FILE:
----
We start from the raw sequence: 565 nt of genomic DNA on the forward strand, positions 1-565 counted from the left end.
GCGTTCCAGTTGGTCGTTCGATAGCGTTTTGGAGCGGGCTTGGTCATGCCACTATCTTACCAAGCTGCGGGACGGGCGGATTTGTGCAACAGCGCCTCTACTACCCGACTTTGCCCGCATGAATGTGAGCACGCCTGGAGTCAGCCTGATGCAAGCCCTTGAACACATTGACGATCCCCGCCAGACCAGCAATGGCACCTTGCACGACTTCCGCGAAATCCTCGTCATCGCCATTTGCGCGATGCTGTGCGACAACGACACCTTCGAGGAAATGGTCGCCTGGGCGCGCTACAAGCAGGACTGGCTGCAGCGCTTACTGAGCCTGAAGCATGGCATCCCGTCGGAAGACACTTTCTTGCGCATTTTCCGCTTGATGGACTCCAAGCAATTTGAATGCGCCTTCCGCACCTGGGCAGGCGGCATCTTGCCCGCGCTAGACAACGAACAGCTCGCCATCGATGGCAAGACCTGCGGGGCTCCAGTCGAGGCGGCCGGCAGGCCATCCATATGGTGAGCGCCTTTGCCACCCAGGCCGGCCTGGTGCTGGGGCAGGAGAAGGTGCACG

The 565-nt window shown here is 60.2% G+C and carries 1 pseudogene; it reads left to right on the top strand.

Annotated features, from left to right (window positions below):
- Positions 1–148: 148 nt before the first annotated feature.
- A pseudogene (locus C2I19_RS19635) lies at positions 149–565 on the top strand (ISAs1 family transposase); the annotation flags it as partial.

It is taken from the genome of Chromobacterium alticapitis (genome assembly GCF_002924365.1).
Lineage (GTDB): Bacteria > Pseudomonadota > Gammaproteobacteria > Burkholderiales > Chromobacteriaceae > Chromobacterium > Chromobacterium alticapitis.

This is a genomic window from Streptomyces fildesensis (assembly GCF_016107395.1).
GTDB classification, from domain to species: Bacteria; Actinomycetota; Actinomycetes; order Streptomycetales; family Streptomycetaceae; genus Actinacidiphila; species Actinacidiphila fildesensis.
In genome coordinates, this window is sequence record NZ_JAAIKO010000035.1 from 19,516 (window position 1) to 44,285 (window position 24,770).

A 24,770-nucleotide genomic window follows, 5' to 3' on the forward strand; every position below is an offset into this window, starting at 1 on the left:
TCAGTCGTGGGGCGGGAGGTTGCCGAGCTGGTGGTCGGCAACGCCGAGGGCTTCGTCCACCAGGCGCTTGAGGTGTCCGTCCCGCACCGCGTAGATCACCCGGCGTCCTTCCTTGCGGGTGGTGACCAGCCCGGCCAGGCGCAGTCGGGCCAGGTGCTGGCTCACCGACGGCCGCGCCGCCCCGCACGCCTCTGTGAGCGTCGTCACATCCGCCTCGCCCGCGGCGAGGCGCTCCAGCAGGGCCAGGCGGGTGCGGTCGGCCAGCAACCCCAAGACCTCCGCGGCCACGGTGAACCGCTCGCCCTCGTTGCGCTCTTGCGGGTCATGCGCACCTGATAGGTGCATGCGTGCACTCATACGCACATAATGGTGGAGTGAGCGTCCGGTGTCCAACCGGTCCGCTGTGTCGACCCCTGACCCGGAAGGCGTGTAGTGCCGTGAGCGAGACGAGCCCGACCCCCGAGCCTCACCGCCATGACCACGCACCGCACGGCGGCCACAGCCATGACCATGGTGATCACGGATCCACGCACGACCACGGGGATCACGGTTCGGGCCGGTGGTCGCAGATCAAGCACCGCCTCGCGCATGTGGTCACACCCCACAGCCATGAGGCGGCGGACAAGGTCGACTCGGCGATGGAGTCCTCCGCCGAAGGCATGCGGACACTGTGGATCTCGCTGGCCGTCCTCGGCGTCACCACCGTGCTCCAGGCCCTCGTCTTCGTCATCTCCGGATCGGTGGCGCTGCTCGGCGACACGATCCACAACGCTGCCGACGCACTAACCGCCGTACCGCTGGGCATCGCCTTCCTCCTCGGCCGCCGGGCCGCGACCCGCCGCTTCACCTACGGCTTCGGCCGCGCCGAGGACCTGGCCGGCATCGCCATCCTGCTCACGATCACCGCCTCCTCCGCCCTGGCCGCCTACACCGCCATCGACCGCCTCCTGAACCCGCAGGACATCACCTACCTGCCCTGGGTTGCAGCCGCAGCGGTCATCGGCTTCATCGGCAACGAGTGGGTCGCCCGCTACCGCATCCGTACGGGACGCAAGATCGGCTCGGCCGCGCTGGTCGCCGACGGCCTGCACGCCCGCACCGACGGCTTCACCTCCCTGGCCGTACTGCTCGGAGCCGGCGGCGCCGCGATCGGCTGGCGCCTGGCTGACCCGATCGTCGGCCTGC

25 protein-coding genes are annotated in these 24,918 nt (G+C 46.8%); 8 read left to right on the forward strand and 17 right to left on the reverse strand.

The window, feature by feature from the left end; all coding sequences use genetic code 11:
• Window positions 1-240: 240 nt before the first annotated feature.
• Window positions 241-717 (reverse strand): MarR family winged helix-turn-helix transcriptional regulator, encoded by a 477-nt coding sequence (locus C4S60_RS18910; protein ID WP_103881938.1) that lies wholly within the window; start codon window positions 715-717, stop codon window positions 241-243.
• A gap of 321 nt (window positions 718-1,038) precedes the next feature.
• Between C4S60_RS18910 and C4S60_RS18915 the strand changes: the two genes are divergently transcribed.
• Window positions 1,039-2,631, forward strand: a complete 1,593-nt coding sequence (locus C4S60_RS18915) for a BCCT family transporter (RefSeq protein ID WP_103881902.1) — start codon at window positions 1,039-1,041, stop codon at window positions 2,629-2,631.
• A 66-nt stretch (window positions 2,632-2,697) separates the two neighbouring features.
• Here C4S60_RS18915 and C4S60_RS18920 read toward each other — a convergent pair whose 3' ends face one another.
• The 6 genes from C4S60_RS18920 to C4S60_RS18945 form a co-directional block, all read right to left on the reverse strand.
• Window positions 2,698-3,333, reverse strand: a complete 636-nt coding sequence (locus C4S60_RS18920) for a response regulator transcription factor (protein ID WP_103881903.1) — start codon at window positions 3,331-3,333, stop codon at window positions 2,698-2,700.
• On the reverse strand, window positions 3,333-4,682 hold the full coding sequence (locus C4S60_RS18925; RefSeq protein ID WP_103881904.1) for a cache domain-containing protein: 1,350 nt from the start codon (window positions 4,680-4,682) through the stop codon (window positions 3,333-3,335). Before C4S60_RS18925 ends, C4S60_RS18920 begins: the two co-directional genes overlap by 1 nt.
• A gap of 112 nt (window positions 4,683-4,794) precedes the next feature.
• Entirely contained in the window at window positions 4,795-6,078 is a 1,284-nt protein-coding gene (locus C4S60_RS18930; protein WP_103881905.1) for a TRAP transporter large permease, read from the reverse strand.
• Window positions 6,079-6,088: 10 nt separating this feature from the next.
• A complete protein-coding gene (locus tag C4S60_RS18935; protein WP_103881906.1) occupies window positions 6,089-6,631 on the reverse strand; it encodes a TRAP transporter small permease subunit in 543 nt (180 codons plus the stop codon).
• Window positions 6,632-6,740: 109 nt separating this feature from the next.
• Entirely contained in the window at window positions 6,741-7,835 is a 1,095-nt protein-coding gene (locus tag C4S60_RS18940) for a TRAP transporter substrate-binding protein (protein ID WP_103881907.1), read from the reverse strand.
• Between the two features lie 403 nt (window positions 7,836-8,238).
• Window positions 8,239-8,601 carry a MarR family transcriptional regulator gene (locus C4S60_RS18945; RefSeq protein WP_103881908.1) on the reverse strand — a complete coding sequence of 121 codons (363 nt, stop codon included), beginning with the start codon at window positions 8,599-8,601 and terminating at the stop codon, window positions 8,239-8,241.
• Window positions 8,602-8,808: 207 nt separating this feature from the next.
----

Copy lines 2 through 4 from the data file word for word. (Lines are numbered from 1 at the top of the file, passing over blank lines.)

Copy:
GCGTTCCAGTTGGTCGTTCGATAGCGTTTTGGAGCGGGCTTGGTCATGCCACTATCTTACCAAGCTGCGGGACGGGCGGATTTGTGCAACAGCGCCTCTACTACCCGACTTTGCCCGCATGAATGTGAGCACGCCTGGAGTCAGCCTGATGCAAGCCCTTGAACACATTGACGATCCCCGCCAGACCAGCAATGGCACCTTGCACGACTTCCGCGAAATCCTCGTCATCGCCATTTGCGCGATGCTGTGCGACAACGACACCTTCGAGGAAATGGTCGCCTGGGCGCGCTACAAGCAGGACTGGCTGCAGCGCTTACTGAGCCTGAAGCATGGCATCCCGTCGGAAGACACTTTCTTGCGCATTTTCCGCTTGATGGACTCCAAGCAATTTGAATGCGCCTTCCGCACCTGGGCAGGCGGCATCTTGCCCGCGCTAGACAACGAACAGCTCGCCATCGATGGCAAGACCTGCGGGGCTCCAGTCGAGGCGGCCGGCAGGCCATCCATATGGTGAGCGCCTTTGCCACCCAGGCCGGCCTGGTGCTGGGGCAGGAGAAGGTGCACG

The 565-nt window shown here is 60.2% G+C and carries 1 pseudogene; it reads left to right on the top strand.

Annotated features, from left to right (window positions below):